HaShoneh Halachos emails include two halachos per day, seven days a week (emails for Shabbos and Yom Tov are sent in advance). Material is based upon the Kitzur Shulchan Aruch, with occasional elucidation from the Mishnah Brurah abd other sources. The text is not a direct translation but a paraphrase into easy-to-read, conversational English.

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345. Kashering a Wine Press
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47:21 Wine presses have more stringent rules because, even though wine is not stored in them for a long time, they are used for large quantities of wine. An authority must be consulted for guidance in kashering them. 47:22 Any container that has been left twelve months without use is permitted because there certainly remains […]
344. Cold Wine vs. Hot Wine
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47:19 If a container held Jewish wine that was then poured out, and the container was handled by a non-Jew while it still contained moisture from the wine, it is sufficient to wash it three times, even if it is a container used to hold wine for a long period. 47:20 Washing the container or […]
343. “Eirui”
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47:17 Regarding containers that are made to hold wine for a longer time – that is, three days or longer – even if they belong to a Jew and a non-Jew stored wine in them only for a short time, they must be kashered using a process called eirui. This entails filling the container to […]
342. Non-Jewish Wine in Various Containers
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47:15 If a Jew makes kosher wine to sell to other Jews, but it belongs to a non-Jew, there are a variety of issues and even two seals plus a lock may not be a sufficient sign. In such a case, an authority must be consulted for direction. It is certainly advisable to avoid such […]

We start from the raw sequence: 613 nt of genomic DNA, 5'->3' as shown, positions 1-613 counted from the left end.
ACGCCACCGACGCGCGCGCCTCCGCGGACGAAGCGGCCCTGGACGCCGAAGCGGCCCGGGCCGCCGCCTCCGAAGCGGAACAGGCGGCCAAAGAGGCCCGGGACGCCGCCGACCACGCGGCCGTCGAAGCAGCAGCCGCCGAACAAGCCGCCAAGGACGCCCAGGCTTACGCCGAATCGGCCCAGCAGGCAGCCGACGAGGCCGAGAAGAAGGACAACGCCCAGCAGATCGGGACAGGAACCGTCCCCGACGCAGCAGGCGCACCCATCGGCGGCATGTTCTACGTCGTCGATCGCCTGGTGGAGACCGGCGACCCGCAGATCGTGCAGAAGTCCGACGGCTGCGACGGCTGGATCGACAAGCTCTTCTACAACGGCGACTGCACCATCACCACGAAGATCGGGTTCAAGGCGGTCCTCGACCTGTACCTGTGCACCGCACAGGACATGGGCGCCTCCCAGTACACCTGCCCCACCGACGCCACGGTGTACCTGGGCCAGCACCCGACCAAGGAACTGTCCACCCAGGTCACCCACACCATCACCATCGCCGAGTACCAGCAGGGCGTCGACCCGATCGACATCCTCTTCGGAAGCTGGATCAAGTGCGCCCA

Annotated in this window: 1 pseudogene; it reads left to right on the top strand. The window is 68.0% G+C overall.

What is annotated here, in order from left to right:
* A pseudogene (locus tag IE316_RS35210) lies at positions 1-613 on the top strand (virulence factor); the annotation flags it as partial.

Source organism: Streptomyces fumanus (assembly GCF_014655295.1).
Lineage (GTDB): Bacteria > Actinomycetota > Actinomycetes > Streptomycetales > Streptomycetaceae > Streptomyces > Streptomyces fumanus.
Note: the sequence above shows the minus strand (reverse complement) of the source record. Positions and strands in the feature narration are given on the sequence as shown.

341. Indirectly Handling Wine
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47:13 If a non-Jew handles wine indirectly, or moves it with an object, an authority must be consulted. 47:14 If a Jew sends wine using a non-Jewish courier, he must make sure that every tap or opening is properly sealed with a double seal.
340. Brandy
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47:11 Brandy made from non-Jewish wine, or from seeds, skins and dregs of non-Jewish wine, is the same as wine itself in regards to these laws. However, if kosher wine turned into brandy, being handled by a non-Jew does not render it prohibited. 47:12 Tartaric acid – one of the primary components of wine – […]
339. Wine Vinegar
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47:9 If a non-Jew poured water into uncooked wine, if his intention was to make a beverage of it, it is prohibited. If his intention was not to serve the resulting mix – or even if we just don’t know his intention – then it is permitted. 47:10 If vinegar made from kosher wine is […]
338. The Wine Vat
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47:7 When grapes are pressed in a vat, juice flows from them, so the entire contents of the vat is considered wine and becomes prohibited if handled by a non-Jew before boiling. This is true even if he only touched the seeds or the skins. Therefore, vats of pressed grapes in a non-Jew’s home are […]
337. Diluted Wine
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47:5 The restrictions on uncooked wine no longer apply to wine that has been diluted in the ratio of six parts water to one part wine. Anything containing wine diluted to this amount is unaffected if handled by a non-Jew. However, raisin wine, made by pouring water over raisins, is considered wine in all regards. […]
336. Yayin Mevushal
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47:3 If kosher wine has been cooked by boiling it until some of it has evaporated, it remains permitted for drinking even if handled by non-Jews. (Such wine is called “yayin mevushal.”) If wormwood is added to wine, it is still considered wine (as opposed to being considered some other kind of alcoholic beverage). Therefore, […]